Calcium Products - It's Raining Cats and Dogs
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It's Raining Cats and Dogs




This is a reader request, Thanks for submission Gudrun, a Calcium Products pocket knife is on its way to you. This idiom however did not orginate on the farm...

Meaning: Raining very heavily

Origin:  The expression first appeared in print in a modified form in 1653. Richard Brome's comedy 'The City Wit or The Woman Wears the Breeches', referred to stormy weather with the line: "It shall raine.....dogs and polecats".

The origin seems to stem from the filthy streets of 17th/18th century England. Heavy rain would occasionally carry along dead animals and other debris. The animals didn't fall from the sky, but the sight of dead cats and dogs floating by in storms could well have caused the coining of this colorful phrase. Jonathan Swift described such an event in his satirical poem 'A Description of a City Shower', first published in the 1710 collection of the Tatler magazine.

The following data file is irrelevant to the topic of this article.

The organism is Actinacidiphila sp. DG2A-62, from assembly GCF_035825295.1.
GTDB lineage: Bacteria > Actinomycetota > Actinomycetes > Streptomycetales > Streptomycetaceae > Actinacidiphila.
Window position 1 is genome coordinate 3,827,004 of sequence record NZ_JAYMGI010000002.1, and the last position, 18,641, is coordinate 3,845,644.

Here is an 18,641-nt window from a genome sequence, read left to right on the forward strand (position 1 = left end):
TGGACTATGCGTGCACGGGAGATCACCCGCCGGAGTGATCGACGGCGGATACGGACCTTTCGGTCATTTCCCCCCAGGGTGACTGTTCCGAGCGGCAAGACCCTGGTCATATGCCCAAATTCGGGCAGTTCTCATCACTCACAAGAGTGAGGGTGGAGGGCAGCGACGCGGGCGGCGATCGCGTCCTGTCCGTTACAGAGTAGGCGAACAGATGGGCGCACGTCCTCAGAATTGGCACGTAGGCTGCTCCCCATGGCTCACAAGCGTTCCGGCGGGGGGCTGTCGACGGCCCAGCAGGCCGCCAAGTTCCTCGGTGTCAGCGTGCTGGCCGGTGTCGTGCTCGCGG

Sweeping from butchers’ stalls, dung, guts, and blood;
             Drown’d puppies, stinking sprats, all drench’d in mud,
             Dead cats, and turnip-tops, come tumbling down the flood

The first appearance of the currently used version (Its Raining Cats and Dogs) is in Jonathan Swift’s 'A Complete Collection of Polite and Ingenious Conversation' writen in 1738: “… though he was sure it would rain cats and dogs".
The fact that Swift had alluded to the streets flowing with dead cats and dogs some years earlier and now used 'rain cats and dogs' is good evidence that poor sanitation was the source of the phrase as we now use and that Swift my be quoting an expression he himself had created.
Farm Sayings Friday is weekly feature of Yield Starts Here. You might think your grandparents made it up, but that old saying likely goes back many years. In this feature we will figure out who said it first and what it really means! Do you have a well used saying in your family, send to us and we'll feature it in a future blog.
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